The world of astronomy is thinking about reducing its carbon footprint?
It’s about time that space missions set up “greener” missions? Observing the stars emits a significant amount of CO2 and in the face of a climate emergency, astronomers must reduce the carbon footprint of their research infrastructures, according to a study that is sparking debate.
This reflection is the first time that researchers have attempted to assess the number of greenhouse gases produced by the 30,000 astronomers and their working instruments, which are the radio telescopes, probes and rovers sent into space.
The first findings, published on Monday 21 March in Nature Astronomy, show that the total activity of these instruments since they started working, has produced at least 20.3 million tons of CO2, the equivalent of the annual carbon footprint of Estonia or Croatia. Per astronomer, this would represent annual emissions of 1.2 million tons.
The amount of CO2 is “five times higher” than that generated by astronomers’ air travel when they travel for business reasons, the study points out. “The astronomical community is currently discussing reducing the carbon footprint associated with transportation, as well as supercomputer activity,” says Jürgen Knödlseder, CNRS research director and lead author of the study. “This is good, except that they don’t see the elephant in the room: the infrastructure issue.”
To better estimate the size of the “elephant”, the researcher has screened 50 space missions and 40 observation facilities on the ground: Hubble telescopes, Max Planck, exploration missions Insight (Mars), Rosetta probe (comet “Chouri”), Very Large Telescope (VLT) in Chile …
In any case, it would have been necessary to take into account the construction materials, the operating costs, the electricity consumption… But these data were often unavailable, sometimes because of a lack of transparency on the part of the space agencies, explains Jürgen Knödlseder, who works at the Research Institute of Astrophysics and Planetology in Toulouse.
To fill these gaps, his team used a method developed by the Ademe (French Environment and Energy Management Agency) and the Association Bilan carbon (ABC). This method is known as the monetary ratio method, according to which the carbon emissions of activity are proportional to its cost and its mass.
According to calculations, the $10 billion James Webb Space Telescope and the future giant Square Kilometer Array radio telescope in South Africa and Australia alone would be responsible for the equivalent of at least 300,000 tons of CO2.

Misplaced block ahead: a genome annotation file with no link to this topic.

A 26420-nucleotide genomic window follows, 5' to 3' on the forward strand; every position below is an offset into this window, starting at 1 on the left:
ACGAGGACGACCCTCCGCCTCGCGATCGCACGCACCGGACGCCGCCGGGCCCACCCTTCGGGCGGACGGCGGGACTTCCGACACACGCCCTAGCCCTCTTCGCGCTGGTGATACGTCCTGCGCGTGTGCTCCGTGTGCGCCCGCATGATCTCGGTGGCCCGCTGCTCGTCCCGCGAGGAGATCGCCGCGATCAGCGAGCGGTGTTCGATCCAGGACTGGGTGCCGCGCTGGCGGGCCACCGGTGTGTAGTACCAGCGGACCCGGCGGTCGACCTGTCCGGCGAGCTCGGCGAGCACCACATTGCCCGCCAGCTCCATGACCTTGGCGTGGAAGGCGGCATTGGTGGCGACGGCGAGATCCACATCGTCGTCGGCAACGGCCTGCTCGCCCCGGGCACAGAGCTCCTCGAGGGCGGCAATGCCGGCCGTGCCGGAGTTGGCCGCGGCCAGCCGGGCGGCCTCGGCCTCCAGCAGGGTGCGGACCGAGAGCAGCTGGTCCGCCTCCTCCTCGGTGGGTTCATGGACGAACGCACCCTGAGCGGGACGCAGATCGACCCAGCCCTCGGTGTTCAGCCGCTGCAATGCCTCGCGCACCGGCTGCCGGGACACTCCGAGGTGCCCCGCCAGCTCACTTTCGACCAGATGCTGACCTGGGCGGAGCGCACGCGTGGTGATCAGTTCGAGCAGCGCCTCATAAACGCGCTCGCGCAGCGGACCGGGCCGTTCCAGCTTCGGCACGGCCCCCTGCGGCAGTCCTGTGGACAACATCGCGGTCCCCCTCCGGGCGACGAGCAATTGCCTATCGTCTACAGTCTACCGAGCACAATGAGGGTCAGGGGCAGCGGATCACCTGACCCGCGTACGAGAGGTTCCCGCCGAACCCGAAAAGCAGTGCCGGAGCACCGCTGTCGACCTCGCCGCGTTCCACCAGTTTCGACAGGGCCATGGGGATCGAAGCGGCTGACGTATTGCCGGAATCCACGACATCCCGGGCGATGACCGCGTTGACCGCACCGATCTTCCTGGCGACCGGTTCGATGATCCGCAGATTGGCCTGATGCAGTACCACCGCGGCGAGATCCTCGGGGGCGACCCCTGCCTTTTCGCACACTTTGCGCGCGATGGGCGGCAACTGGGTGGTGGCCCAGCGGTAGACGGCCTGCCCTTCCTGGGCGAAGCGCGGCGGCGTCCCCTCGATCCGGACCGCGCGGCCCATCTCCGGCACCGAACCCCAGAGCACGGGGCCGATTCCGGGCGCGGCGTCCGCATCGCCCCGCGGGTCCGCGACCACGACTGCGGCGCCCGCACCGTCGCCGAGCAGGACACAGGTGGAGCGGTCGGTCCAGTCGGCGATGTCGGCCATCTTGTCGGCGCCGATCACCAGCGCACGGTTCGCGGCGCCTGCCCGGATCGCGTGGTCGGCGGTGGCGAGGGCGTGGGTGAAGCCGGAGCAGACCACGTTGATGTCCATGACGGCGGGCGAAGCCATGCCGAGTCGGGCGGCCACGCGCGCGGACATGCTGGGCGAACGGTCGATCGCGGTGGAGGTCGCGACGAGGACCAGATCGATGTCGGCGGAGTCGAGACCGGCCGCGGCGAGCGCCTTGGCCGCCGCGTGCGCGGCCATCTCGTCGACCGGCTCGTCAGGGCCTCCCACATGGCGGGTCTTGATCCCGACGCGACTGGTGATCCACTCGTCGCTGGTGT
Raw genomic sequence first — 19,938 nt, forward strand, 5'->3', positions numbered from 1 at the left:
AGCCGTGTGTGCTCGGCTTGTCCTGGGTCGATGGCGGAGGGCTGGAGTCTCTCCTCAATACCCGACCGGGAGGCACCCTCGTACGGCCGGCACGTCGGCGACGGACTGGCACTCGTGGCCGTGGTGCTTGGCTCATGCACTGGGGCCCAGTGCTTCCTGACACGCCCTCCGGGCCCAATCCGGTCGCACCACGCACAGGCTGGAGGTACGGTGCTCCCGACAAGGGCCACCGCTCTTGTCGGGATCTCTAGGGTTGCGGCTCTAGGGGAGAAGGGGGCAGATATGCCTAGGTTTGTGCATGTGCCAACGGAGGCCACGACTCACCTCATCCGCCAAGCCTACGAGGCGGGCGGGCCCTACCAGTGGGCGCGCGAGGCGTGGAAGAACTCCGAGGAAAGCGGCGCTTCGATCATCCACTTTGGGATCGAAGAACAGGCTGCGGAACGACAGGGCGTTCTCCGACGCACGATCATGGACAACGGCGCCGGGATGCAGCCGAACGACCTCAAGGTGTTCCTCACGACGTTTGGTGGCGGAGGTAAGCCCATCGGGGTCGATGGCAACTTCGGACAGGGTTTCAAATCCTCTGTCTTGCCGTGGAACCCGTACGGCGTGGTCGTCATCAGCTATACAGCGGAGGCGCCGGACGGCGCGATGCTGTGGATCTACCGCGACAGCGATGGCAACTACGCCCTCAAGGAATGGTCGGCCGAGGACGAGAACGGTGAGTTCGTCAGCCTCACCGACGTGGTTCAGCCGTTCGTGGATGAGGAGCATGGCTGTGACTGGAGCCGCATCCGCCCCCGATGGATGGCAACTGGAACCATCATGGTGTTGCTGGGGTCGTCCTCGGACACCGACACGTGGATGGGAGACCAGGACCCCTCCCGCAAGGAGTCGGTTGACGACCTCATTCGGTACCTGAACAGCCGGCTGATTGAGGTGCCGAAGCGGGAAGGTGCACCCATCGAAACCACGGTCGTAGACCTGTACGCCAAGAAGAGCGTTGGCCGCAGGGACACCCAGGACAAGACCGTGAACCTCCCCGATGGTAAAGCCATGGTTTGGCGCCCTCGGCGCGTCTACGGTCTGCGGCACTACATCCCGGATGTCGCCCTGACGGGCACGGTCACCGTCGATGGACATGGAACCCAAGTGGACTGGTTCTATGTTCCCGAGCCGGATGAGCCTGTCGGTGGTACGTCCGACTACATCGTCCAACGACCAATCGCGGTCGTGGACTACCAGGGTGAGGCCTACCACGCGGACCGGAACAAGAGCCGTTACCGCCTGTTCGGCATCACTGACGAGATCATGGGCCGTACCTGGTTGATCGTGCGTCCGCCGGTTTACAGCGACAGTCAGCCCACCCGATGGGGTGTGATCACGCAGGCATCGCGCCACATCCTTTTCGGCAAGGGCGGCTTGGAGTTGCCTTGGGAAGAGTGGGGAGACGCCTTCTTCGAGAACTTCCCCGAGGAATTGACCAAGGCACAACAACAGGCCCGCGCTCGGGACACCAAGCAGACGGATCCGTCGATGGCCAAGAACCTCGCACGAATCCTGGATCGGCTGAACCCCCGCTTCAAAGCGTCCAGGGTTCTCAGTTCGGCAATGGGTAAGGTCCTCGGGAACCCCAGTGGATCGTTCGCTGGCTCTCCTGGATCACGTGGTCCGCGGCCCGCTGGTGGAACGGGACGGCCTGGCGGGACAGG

“We have to think about reducing the greenhouse gases of our infrastructure,” says Jürgen Knödlseder. And “everyone must do their part, including astronomers who are not in an ivory tower,” commented Annie Hughes of the Max Planck Institute, one of the authors of the study, at a press conference.
“Slow down the machine.”
“I know this may shock, but we need to slow down the machine if we want to reduce emissions by nearly 50% by 2030,” agreed his fellow astronomer Luigi Tibaldo. “Like any activity, astronomy has a significant carbon footprint, so our challenge is to slow down the construction of infrastructure while continuing the search for excellence,” said Eric Lagadec, President of the French Society of Astronomy and Astrophysics, who did not participate in the study.
On the other hand, the method of calculation is much debated: the estimate by monetary ratios generates a high margin of uncertainty (up to 80%), which can “undermine the credibility of the results”, wrote Andrew Ross Wilson in a commentary published alongside the study.
Without having the details of what an installation consumes, they have calculated “on the fly”, which is astonishing to the astrophysicist, Françoise Combes, of the Observatoire de Paris-PSL. She also contests the fact of having divided the global cost by the number of astronomers: “When you build an observatory, it is for science, it benefits millions of people! It’s like dividing the cost of an opera only by those who go there”, comments the scientist.